Thursday, November 8, 2007 - 1:10 PM

Pharmacologic Enhancement Of The Chemistry And Biology Of Cellular Protein Folding

Laura Segatori, Chemical and Biomolecular Engineering, Rice University, Houston, TX 77251 and Jeffrey W. Kelly, Chemistry, The Scripps Research Institute, 10050 N. Torrey Pines Road, La Jolla, CA 92037.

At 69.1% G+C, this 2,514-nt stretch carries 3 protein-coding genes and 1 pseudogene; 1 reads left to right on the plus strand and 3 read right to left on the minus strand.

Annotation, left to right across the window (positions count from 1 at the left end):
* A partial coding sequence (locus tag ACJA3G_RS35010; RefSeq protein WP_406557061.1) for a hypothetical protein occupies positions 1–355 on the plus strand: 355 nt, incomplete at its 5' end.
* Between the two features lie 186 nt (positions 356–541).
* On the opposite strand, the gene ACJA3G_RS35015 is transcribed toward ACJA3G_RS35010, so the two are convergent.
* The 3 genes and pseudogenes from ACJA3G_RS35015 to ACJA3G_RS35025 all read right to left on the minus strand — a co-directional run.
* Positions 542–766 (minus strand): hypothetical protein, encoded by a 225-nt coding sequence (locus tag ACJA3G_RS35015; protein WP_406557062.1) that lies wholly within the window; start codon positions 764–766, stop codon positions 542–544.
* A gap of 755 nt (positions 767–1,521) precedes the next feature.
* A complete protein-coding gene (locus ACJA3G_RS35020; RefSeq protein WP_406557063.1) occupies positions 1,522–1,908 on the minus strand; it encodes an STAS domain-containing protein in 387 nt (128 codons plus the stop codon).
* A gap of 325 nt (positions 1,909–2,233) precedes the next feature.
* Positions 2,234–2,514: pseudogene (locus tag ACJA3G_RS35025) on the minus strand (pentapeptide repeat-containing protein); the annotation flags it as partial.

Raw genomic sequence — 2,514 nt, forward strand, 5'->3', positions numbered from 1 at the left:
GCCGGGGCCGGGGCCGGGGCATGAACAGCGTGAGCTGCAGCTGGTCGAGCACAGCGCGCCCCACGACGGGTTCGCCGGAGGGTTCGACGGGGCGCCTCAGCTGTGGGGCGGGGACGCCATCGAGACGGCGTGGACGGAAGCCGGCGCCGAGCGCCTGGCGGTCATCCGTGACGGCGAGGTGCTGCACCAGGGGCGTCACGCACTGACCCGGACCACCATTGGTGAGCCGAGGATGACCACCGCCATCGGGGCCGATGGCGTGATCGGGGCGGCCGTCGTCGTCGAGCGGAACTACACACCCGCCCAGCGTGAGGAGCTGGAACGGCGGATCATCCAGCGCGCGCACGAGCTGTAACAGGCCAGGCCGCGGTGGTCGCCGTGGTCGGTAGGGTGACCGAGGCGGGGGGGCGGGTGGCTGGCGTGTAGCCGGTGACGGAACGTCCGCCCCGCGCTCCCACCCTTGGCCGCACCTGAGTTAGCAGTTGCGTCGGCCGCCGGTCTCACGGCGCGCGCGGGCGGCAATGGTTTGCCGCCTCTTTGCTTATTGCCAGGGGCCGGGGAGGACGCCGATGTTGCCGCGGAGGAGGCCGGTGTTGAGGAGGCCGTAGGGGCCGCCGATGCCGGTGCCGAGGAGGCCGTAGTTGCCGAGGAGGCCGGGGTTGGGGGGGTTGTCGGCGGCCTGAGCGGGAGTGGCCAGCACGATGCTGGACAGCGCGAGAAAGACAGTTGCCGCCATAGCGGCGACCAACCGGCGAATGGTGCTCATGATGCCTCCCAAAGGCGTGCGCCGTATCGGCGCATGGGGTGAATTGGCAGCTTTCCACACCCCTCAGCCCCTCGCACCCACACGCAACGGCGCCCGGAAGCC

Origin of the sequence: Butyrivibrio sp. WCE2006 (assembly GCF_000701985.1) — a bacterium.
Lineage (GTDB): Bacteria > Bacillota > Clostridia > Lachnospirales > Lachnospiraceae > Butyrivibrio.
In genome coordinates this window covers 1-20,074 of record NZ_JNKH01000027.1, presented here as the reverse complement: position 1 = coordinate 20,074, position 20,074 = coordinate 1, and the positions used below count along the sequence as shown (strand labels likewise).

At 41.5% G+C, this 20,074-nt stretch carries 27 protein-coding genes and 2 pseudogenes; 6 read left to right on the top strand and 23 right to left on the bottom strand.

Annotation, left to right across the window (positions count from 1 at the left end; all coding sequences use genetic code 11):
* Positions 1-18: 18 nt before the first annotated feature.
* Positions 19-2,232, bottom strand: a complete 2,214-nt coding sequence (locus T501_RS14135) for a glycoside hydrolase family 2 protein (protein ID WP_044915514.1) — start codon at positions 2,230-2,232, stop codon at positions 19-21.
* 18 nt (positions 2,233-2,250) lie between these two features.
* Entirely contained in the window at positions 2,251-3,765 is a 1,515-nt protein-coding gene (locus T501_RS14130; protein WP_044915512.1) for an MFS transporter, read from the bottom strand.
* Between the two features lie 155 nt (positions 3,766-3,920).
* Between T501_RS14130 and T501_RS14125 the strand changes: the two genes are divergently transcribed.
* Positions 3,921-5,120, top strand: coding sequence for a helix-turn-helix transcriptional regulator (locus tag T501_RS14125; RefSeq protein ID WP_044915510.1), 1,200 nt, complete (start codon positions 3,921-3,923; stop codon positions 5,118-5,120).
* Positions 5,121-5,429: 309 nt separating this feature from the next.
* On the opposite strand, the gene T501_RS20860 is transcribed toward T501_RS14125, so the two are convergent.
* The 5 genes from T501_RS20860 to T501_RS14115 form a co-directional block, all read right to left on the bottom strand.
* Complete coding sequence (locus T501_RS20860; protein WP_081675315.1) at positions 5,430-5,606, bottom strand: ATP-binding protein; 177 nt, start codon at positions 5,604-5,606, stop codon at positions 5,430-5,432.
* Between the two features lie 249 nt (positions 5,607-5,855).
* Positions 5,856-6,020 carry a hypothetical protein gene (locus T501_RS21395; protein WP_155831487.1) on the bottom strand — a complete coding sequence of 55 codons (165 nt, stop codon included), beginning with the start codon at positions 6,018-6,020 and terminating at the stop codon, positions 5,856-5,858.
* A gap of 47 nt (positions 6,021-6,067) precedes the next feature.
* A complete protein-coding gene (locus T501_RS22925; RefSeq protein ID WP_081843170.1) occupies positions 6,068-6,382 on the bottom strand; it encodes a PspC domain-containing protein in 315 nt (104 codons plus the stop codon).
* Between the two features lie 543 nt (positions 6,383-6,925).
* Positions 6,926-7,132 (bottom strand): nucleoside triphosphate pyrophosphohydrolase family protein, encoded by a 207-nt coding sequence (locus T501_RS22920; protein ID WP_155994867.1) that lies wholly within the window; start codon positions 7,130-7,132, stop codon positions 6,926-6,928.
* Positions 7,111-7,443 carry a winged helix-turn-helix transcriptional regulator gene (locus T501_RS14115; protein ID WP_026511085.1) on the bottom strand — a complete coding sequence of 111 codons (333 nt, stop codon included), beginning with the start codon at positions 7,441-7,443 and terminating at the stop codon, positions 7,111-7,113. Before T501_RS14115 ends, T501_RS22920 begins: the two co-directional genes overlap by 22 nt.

Loss-of-function diseases caused by defective proteins are typically ameliorated by intravenous administration of the appropriate recombinant protein. Restoring the cellular folding and function of these altered endogenous proteins represents a powerful new therapeutic strategy to ameliorate a wide variety of diseases. To demonstrate proof of principle, we correct the folding and trafficking defects in multiple lysosomal storage diseases where therapeutic options are currently unavailable. A small molecule that enhances the capacity of cellular protein folding partially restores the folding and function of several glycolipid-processing enzymes whose deficiencies lead to glycolipid storage associated with central nervous system (CNS) abnormalities. A further enhancement in folding, trafficking and function is observed when such folding modulators are used in combination with molecules that stabilize the specific disease-associated enzyme in the endoplasmic reticulum, so called pharmacologic chaperones. Protein misfolding is now appreciated to cause diseases in multiple therapeutic areas owing to the central role that folding plays in the fundamental dogma associated with molecular information transfer in biology. Thus, therapeutic strategies based on the use of folding modulators discussed in this study are believed to have far reaching implication in the cure of a diverse range of misfolding diseases.